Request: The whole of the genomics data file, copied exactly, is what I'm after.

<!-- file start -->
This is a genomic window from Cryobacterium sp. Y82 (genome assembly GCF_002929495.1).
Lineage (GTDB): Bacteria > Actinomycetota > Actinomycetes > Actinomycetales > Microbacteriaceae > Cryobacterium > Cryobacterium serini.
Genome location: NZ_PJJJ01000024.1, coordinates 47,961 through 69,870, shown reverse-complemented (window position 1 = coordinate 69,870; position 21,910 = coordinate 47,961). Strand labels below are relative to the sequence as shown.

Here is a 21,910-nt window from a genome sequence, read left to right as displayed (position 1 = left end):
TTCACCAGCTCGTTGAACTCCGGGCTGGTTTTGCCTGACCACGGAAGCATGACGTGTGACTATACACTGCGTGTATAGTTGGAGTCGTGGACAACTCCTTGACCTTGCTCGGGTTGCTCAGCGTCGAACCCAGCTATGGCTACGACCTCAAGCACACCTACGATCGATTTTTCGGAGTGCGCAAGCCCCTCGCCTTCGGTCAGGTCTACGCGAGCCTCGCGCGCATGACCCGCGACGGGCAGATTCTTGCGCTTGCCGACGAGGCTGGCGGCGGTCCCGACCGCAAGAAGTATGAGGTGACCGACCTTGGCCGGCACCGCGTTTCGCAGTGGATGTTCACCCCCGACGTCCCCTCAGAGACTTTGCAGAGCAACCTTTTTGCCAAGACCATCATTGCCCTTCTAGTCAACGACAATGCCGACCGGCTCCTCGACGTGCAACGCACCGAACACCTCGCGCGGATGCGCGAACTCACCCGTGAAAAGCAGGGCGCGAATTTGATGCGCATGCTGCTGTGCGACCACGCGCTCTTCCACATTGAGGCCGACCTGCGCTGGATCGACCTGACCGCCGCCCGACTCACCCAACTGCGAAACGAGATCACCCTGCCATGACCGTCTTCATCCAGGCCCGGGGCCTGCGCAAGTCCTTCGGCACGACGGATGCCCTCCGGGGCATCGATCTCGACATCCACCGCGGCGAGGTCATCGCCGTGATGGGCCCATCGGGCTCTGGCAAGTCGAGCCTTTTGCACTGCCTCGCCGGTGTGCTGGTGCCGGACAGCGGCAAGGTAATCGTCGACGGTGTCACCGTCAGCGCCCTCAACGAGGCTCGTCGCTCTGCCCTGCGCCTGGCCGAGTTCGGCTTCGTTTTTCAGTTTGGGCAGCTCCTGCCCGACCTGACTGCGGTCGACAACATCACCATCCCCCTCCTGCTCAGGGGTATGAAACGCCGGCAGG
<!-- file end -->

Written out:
This is a genomic window from Cryobacterium sp. Y82 (genome assembly GCF_002929495.1).
Lineage (GTDB): Bacteria > Actinomycetota > Actinomycetes > Actinomycetales > Microbacteriaceae > Cryobacterium > Cryobacterium serini.
Genome location: NZ_PJJJ01000024.1, coordinates 47,961 through 69,870, shown reverse-complemented (window position 1 = coordinate 69,870; position 21,910 = coordinate 47,961). Strand labels below are relative to the sequence as shown.

Here is a 21,910-nt window from a genome sequence, read left to right as displayed (position 1 = left end):
TTCACCAGCTCGTTGAACTCCGGGCTGGTTTTGCCTGACCACGGAAGCATGACGTGTGACTATACACTGCGTGTATAGTTGGAGTCGTGGACAACTCCTTGACCTTGCTCGGGTTGCTCAGCGTCGAACCCAGCTATGGCTACGACCTCAAGCACACCTACGATCGATTTTTCGGAGTGCGCAAGCCCCTCGCCTTCGGTCAGGTCTACGCGAGCCTCGCGCGCATGACCCGCGACGGGCAGATTCTTGCGCTTGCCGACGAGGCTGGCGGCGGTCCCGACCGCAAGAAGTATGAGGTGACCGACCTTGGCCGGCACCGCGTTTCGCAGTGGATGTTCACCCCCGACGTCCCCTCAGAGACTTTGCAGAGCAACCTTTTTGCCAAGACCATCATTGCCCTTCTAGTCAACGACAATGCCGACCGGCTCCTCGACGTGCAACGCACCGAACACCTCGCGCGGATGCGCGAACTCACCCGTGAAAAGCAGGGCGCGAATTTGATGCGCATGCTGCTGTGCGACCACGCGCTCTTCCACATTGAGGCCGACCTGCGCTGGATCGACCTGACCGCCGCCCGACTCACCCAACTGCGAAACGAGATCACCCTGCCATGACCGTCTTCATCCAGGCCCGGGGCCTGCGCAAGTCCTTCGGCACGACGGATGCCCTCCGGGGCATCGATCTCGACATCCACCGCGGCGAGGTCATCGCCGTGATGGGCCCATCGGGCTCTGGCAAGTCGAGCCTTTTGCACTGCCTCGCCGGTGTGCTGGTGCCGGACAGCGGCAAGGTAATCGTCGACGGTGTCACCGTCAGCGCCCTCAACGAGGCTCGTCGCTCTGCCCTGCGCCTGGCCGAGTTCGGCTTCGTTTTTCAGTTTGGGCAGCTCCTGCCCGACCTGACTGCGGTCGACAACATCACCATCCCCCTCCTGCTCAGGGGTATGAAACGCCGGCAGG